David Rosenberg turns Bullish ?!

In April 2010, just before the biggest decline in the biggest bear market rally since the Great Depression, Jeremy Grantham, a very well respected portfolio manager, wrote in his quarterly letter that — in summary — no matter what, markets will keep on rising, and he had reverted his bearish stance to post this over bullish report, and showing that he is capitulating with the trend. I spotted this at that time as a great contrarian opportunity — and it turned out to be one.

Just a few days ago, a long term bear — probably the longest term bear ever, excluding Robert Prechter — turned his head upside down to become a bull. Here's another Bull, disguised in a Bear costume, pretending that there are fundamental and technical reasons for his bullish standpoint.

To be honest, I believe that he had to do this as his firm needs to make money, and that having a bear as a chief strategist is not very profitable indeed. But then one would have to question his integrity, and I would certainly not be that person.

The deflationalist has also given up on the US dollar, and joins the 99% person of the crowd who believes that this poorly managed, highly despised currency will collapse soon.
CNBC — If the bull market will end when the last grizzled bear comes out of his den and comes to the table, then hold onto your portfolio, because it may well be dinnertime.

David Rosenberg, the curmudgeonly senior strategist and economist at Gluskin Sheff in Toronto, told clients Wednesday in his daily newsletter that he’s finally given up his long-held position that the market is heading for a thud, if not an all-out crash.

Even as the major averages have risen 90 percent off their March 2009 lows, Rosenberg hasn’t been convinced, arguing that the economy is still too weak and investor sentiment way too giddy to justify such a relentless rally.

No more.

This is not about throwing in the towel,” he writes, “it is an acknowledgement of what the market internals are flashing at the current time from a purely tactical and technical standpoint.”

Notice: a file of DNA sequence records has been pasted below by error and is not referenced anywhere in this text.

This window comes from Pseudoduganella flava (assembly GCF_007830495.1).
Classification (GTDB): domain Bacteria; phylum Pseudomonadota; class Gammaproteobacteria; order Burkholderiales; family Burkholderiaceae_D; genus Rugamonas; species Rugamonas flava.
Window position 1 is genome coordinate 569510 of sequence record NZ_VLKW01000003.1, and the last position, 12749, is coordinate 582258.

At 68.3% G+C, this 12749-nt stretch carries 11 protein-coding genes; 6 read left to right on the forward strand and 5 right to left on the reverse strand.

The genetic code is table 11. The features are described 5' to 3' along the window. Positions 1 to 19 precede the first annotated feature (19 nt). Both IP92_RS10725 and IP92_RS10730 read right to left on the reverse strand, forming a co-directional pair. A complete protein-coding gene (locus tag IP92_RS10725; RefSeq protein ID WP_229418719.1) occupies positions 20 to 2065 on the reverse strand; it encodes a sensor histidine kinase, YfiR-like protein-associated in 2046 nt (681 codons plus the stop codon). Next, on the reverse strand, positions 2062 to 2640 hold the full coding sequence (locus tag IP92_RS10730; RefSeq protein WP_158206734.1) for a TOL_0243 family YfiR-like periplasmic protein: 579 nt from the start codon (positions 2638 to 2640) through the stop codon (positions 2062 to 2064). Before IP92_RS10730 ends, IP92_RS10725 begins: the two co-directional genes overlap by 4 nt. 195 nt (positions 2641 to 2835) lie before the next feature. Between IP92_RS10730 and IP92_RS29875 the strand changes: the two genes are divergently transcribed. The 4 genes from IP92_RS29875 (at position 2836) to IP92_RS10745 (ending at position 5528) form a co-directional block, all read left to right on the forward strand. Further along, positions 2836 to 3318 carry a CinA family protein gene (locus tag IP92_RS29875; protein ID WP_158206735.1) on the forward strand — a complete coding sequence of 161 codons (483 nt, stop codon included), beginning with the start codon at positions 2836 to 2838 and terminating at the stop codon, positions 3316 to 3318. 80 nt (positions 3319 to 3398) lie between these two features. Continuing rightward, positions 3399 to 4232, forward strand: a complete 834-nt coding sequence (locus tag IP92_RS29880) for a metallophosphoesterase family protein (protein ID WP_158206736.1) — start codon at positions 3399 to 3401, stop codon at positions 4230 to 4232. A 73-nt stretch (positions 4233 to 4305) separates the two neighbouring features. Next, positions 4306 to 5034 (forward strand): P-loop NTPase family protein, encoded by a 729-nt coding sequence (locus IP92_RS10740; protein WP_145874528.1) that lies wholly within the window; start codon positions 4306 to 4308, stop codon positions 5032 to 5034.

For more than two years now Rosenberg has been advising clients not to trust the rally, defending bonds against “inflationistas” and warning that deflation remains the far greater danger. 
But he now marvels—somewhat incredulously, to be sure—at how investors are dispelling concerns over downward GDP revisions, soaring commodity prices, supply disruptions after the Japan disaster and looming European debt default risks.

The (US dollar) is on a one-way ticket south and so far has been orderly—will that be sustained is anyone’s guess,” he writes. “For now it is being viewed as fodder for the global liquidity and risk-on trades.”
But mostly, he sees the market trending toward an “important technical signpost” which he says is a “Holy Grail” that entails “new highs led by higher volume.”
These moments when major market bears give it up are often the signs of a peak in sentiment, but anyone so far who has tried to step in front of this rally has gotten crushed.

Market internals are too strong to ignore right now—NYSE advancers beat decliners by a 3-to-1 ratio (Tuesday); the Dow transports soared 1.9%; and the small caps beat their major benchmarks,” Rosenberg says. “My overall macro concerns have not gone away, but these market facts on the ground are tough to ignore.”
I would side with Marc Faber on this one:
The markets may be giddy about stocks hitting new highs, but contrarian investor Marc Faber is having nothing of this. He is concerned that stocks will fall sharply in May and that the recent breakout in stocks will prove to be trap for the bulls. The markets are due for a correction and the technicals point to a weak market. In particular, Faber points to the decline in new 52 week highs as evidence of an unhealthy internal market.
Thanks to my friend SS who reported this.

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